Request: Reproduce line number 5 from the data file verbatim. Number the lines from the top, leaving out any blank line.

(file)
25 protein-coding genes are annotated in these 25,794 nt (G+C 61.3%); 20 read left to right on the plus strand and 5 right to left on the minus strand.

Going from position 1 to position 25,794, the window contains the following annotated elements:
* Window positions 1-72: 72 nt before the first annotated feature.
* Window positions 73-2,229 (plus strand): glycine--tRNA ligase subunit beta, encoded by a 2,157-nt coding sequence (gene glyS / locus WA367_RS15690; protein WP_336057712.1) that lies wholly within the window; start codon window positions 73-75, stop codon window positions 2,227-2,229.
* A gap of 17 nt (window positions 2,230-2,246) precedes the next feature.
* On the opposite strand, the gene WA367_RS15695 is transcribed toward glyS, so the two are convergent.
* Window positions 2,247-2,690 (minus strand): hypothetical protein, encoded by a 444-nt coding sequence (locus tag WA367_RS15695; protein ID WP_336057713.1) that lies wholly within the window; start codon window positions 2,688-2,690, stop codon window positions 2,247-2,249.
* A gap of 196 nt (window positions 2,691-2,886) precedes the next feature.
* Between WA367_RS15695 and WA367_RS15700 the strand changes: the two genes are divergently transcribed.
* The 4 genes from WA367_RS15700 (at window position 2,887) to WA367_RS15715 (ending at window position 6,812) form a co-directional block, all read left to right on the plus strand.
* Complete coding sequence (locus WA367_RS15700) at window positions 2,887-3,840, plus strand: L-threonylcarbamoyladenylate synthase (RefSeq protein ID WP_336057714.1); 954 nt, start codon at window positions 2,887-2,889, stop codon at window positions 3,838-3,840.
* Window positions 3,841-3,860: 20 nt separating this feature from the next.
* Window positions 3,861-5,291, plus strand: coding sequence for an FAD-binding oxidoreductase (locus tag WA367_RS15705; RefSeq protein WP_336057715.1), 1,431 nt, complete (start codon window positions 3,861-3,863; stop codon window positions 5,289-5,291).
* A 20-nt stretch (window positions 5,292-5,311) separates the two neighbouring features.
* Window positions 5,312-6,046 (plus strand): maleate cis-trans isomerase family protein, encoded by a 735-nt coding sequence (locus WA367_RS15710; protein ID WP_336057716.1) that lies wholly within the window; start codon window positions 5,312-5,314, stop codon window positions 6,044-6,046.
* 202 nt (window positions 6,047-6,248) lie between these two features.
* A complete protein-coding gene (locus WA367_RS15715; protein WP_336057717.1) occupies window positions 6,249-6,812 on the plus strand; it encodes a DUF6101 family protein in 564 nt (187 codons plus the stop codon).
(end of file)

* A gap of 17 nt (window positions 2,230-2,246) precedes the next feature.